It's been the Neocons who have been, through a constant refinement of the goals and measures, suggesting that we've won the seven-year war in Iraq. Now, only slightly more judiciously, the anti-war president and his ever-voluble vice president are suggesting this, too.
Well, people will say anything if it suits.
David Brooks, ever trying to sugarcoat the basic Neocon position, weighs in with an assessment of Iraq in which, all things considered, he finds the seven-year effort admirable and worth it. It cost us nearly 5,000 lives and, he says, choosing the lowest possible figure, $53 billion (for "reconstruction"), but damn if we haven't built a nation, however fragile.
This is going to be the talking point, not just that we've won, but that we've done something good: Government, infrastructure, police, incipient democracy, oil business, all up and running because of our dogged persistence.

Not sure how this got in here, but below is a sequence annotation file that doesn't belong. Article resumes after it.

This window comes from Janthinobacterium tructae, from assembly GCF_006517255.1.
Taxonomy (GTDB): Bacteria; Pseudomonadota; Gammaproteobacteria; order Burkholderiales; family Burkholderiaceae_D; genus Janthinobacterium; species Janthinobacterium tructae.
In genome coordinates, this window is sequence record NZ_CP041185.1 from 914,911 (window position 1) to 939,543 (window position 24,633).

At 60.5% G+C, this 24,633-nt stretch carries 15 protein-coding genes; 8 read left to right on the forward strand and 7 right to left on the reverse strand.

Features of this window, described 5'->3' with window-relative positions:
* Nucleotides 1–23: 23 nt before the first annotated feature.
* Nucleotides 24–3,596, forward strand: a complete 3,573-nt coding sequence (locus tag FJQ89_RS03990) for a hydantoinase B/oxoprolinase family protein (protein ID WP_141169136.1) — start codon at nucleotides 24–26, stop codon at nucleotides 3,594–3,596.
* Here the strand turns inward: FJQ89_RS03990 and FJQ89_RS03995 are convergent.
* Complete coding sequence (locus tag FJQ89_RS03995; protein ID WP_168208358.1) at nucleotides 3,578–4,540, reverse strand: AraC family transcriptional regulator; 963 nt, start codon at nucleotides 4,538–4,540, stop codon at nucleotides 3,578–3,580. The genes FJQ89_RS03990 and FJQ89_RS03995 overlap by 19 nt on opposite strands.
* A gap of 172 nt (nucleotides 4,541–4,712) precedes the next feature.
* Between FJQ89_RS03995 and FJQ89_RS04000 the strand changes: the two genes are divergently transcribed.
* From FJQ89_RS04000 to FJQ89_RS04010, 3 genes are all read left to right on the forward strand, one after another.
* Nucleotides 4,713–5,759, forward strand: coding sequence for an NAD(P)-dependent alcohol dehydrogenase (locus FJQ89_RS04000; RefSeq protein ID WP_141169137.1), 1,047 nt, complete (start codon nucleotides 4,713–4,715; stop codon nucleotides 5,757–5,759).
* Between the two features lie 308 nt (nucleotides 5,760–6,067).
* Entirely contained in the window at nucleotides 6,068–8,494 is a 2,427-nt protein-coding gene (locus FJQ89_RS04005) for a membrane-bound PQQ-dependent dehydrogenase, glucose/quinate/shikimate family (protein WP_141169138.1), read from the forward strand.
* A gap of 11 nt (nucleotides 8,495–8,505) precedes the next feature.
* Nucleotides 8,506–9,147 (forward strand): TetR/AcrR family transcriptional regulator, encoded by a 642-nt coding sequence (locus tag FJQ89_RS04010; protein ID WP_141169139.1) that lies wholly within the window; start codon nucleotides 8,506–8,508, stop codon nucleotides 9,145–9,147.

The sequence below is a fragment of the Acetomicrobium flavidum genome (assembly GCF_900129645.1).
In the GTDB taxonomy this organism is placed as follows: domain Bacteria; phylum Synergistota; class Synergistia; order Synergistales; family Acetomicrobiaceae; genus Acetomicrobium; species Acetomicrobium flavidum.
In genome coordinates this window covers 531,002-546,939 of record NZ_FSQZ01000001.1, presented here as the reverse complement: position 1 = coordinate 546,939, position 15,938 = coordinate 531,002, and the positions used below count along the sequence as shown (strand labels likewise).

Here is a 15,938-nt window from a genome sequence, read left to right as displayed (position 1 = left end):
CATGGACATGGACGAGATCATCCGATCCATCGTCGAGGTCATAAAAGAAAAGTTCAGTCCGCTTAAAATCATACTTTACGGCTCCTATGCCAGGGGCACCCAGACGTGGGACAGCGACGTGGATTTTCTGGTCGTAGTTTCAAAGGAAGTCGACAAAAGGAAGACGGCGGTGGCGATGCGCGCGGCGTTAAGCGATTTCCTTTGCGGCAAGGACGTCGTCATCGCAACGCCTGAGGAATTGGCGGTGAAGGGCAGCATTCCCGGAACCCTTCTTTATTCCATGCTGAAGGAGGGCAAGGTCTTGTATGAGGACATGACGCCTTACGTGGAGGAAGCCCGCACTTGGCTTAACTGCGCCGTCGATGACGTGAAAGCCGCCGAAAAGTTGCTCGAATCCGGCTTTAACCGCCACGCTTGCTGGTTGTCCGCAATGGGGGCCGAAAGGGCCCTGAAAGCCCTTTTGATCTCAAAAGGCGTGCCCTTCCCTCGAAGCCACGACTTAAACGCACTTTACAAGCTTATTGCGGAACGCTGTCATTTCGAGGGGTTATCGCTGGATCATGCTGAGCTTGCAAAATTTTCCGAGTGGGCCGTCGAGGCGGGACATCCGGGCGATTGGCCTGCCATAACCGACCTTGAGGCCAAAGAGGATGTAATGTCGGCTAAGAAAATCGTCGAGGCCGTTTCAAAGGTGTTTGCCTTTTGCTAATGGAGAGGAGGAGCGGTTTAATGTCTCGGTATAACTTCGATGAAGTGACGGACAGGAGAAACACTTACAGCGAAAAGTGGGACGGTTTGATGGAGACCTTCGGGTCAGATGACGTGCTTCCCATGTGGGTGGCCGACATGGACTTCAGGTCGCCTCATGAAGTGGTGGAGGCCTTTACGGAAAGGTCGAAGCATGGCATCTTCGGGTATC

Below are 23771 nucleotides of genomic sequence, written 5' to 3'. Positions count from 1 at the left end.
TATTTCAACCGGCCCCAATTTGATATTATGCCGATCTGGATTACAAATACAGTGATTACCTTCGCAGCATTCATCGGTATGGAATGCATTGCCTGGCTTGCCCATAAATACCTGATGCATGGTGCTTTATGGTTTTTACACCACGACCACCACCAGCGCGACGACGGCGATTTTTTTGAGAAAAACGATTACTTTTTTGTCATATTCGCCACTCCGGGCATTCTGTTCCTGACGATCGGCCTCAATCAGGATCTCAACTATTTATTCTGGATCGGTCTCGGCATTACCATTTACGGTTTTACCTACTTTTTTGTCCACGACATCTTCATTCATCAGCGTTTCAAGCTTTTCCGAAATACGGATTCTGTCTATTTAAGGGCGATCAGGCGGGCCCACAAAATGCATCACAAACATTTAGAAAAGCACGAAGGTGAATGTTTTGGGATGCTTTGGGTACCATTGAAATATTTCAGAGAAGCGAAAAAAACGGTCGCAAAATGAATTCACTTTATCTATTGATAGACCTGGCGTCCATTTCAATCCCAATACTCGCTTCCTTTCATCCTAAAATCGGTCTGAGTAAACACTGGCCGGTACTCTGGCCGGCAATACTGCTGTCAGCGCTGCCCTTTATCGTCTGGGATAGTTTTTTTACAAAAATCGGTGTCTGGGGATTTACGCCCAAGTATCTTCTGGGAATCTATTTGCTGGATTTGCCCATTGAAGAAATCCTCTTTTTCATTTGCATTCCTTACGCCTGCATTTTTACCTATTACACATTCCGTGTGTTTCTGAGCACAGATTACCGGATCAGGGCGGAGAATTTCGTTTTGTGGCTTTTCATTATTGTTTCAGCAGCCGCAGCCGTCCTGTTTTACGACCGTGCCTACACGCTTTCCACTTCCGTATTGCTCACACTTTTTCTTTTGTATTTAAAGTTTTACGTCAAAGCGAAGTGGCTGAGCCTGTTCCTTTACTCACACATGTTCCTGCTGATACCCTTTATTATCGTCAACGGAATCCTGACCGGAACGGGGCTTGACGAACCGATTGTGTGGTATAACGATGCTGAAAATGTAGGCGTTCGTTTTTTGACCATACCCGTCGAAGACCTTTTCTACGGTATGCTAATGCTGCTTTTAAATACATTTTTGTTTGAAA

In this, I'm afraid, the resurgent Neocons are about to score a considerable PR coup. If we're out of this mess -- or that is, if there are no longer any bodies being produced from it -- then we're happy to think the best of ourselves. It's nice to believe it wasn't for naught. Even many of the people who came to believe it was for naught while we were fighting it will now come to believe it was reasonably productive after all. We're going to be left with a model for going to war: a tough slog, but, in the end, a successful one.
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